Media Scrutiny of Port Project Puts Officials on the Spot

After news reports highlighted them, the Anchorage Assembly moved concerns about the Port of Anchorage Expansion project to the top of their agenda at their regular meeting Tuesday.

Recent news stories highlighted that the municipality was keeping a draft study of what went wrong with the port project under wraps until after the Nov. 6 election, just as they were asking voters to approve 50 million more dollars for the project in a statewide bond proposition. The municipality presented a

Paul Honeman

memo presented to the assembly outlined information that was released by the U.S. Department of Transportation Maritime Administration to Anchorage Daily News reporter Lisa Demer, and listed her questions. After reading the memo, Assembly member Paul Honeman asked if, now that more information about problems with the port project was out in the open, the Mayor could put a price tag on the project.

“Is there anything binding us from putting out more information in advance of the Nov. 6 election for this bond that asks about $50 million to residents? I don’t buy the fact that no matter which design we go with we’re gonna need a lot of money. I think we’re going to need a little more than that,” Honeman said.

Information from the 2,200 page draft study is set to be released on Nov. 9, three days after the election. The Municipality says they can’t share it because of a confidentiality agreement. In an email from Kim Riddle with Martime Administration says that the preliminary findings of the study support their concerns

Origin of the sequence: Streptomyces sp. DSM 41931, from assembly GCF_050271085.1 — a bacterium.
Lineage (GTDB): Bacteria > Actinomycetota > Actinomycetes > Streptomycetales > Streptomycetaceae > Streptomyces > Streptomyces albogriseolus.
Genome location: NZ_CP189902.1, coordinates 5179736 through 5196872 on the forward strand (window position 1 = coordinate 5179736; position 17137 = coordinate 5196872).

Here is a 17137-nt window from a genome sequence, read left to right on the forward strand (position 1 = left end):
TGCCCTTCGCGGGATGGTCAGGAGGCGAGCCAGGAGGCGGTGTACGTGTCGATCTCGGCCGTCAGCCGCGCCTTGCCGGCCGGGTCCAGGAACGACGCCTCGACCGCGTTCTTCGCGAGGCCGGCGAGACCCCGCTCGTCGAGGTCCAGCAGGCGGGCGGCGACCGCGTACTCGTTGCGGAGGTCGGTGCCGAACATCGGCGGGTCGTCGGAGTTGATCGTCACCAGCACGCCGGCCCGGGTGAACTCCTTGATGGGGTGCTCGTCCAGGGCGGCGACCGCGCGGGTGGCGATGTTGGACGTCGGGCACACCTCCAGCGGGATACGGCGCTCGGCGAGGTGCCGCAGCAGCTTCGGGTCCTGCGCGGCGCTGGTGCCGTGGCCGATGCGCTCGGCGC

Anchorage Mayor Dan Sullivan

that the design was inappropriate. Because the information Maritime Administration released confirmed that there were problems, Assembly member Honeman reasoned with Mayor Sullivan, that it made sense to just tell the public, before election day, how much more the port project would likely cost.

Honeman: Would it be fair to say that, either project, whichever way to complete this port project – whatever it looks like – is going to be in excess of $300 million, or $400 million, or something that we can give to our constituents and our residents in advance of the vote? Sullivan: You have that information now sir, feel free to share. Honeman: So, $300 million? Sullivan: At least.”

Sullivan said the municipality planned to request an additional $250 million from the State. Sullivan did revise a request to cover attorney fees, reducing the amount from $2 million to $250,000. The request was unanimously approved by the Assembly. The $50 million port request is the largest in the more than $450 million statewide bond proposition that goes before the voters on Nov. 6.

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Daysha Eaton is the News Director at KBBI in Homer. Daysha Eaton holds a B.A. from Evergreen State College, and a M.A. from the University of Southern California. Daysha got her start in radio at Seattle public radio stations, KPLU and KUOW. Before coming to KBBI, she was the News Director at KYUK in Bethel. She has also worked as the Southcentral Reporter for KSKA in Anchorage. Daysha's work has appeared on NPR's "Morning Edition" and "All Things Considered", PRI's "The World" and "National Native News". She's happy to take assignments, and to get news tips, which are best sent via email. Daysha became a journalist because she believes in the power of storytelling. Stories connect us and they help us make sense of our world. They shed light on injustice and they comfort us in troubled times. She got into public broadcasting because it seems to fulfill the intention of the 4th Estate and to most effectively apply the freedom of the press granted to us through the Constitution. She feels that public radio has a special way of moving people emotionally through sound, taking them to remote places, introducing them to people they would not otherwise meet and compelling them to think about issues they might ordinarily overlook.